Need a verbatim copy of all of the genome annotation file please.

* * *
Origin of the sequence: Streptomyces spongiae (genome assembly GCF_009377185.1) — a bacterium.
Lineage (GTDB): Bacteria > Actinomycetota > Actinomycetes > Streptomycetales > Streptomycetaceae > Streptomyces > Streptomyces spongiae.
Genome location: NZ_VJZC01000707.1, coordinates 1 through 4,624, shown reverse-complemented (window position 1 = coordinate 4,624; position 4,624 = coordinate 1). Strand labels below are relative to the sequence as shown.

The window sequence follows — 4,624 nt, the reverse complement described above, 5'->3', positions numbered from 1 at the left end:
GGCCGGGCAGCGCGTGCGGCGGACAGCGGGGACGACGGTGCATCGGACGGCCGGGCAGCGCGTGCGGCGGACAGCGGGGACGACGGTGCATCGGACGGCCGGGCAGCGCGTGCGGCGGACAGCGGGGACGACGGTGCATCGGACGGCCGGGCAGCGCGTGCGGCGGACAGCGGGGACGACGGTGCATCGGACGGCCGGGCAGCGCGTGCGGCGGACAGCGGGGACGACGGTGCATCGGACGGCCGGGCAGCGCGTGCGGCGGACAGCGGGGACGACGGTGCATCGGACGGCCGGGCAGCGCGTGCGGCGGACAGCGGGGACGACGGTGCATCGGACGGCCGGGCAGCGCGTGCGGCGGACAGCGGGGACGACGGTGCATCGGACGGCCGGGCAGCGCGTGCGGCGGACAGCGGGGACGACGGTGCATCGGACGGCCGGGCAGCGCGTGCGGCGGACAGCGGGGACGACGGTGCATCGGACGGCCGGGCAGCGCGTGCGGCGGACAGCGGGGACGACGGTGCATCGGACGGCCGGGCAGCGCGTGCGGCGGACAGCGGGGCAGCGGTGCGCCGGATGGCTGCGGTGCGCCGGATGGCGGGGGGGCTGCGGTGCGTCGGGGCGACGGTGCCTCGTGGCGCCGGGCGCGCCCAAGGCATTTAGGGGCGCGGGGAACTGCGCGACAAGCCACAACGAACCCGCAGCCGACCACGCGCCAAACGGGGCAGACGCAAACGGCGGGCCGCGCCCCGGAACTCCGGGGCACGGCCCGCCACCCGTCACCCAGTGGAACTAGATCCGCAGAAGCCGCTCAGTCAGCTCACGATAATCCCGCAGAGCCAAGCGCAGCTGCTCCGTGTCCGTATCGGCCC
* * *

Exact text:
Origin of the sequence: Streptomyces spongiae (genome assembly GCF_009377185.1) — a bacterium.
Lineage (GTDB): Bacteria > Actinomycetota > Actinomycetes > Streptomycetales > Streptomycetaceae > Streptomyces > Streptomyces spongiae.
Genome location: NZ_VJZC01000707.1, coordinates 1 through 4,624, shown reverse-complemented (window position 1 = coordinate 4,624; position 4,624 = coordinate 1). Strand labels below are relative to the sequence as shown.

The window sequence follows — 4,624 nt, the reverse complement described above, 5'->3', positions numbered from 1 at the left end:
GGCCGGGCAGCGCGTGCGGCGGACAGCGGGGACGACGGTGCATCGGACGGCCGGGCAGCGCGTGCGGCGGACAGCGGGGACGACGGTGCATCGGACGGCCGGGCAGCGCGTGCGGCGGACAGCGGGGACGACGGTGCATCGGACGGCCGGGCAGCGCGTGCGGCGGACAGCGGGGACGACGGTGCATCGGACGGCCGGGCAGCGCGTGCGGCGGACAGCGGGGACGACGGTGCATCGGACGGCCGGGCAGCGCGTGCGGCGGACAGCGGGGACGACGGTGCATCGGACGGCCGGGCAGCGCGTGCGGCGGACAGCGGGGACGACGGTGCATCGGACGGCCGGGCAGCGCGTGCGGCGGACAGCGGGGACGACGGTGCATCGGACGGCCGGGCAGCGCGTGCGGCGGACAGCGGGGACGACGGTGCATCGGACGGCCGGGCAGCGCGTGCGGCGGACAGCGGGGACGACGGTGCATCGGACGGCCGGGCAGCGCGTGCGGCGGACAGCGGGGACGACGGTGCATCGGACGGCCGGGCAGCGCGTGCGGCGGACAGCGGGGCAGCGGTGCGCCGGATGGCTGCGGTGCGCCGGATGGCGGGGGGGCTGCGGTGCGTCGGGGCGACGGTGCCTCGTGGCGCCGGGCGCGCCCAAGGCATTTAGGGGCGCGGGGAACTGCGCGACAAGCCACAACGAACCCGCAGCCGACCACGCGCCAAACGGGGCAGACGCAAACGGCGGGCCGCGCCCCGGAACTCCGGGGCACGGCCCGCCACCCGTCACCCAGTGGAACTAGATCCGCAGAAGCCGCTCAGTCAGCTCACGATAATCCCGCAGAGCCAAGCGCAGCTGCTCCGTGTCCGTATCGGCCC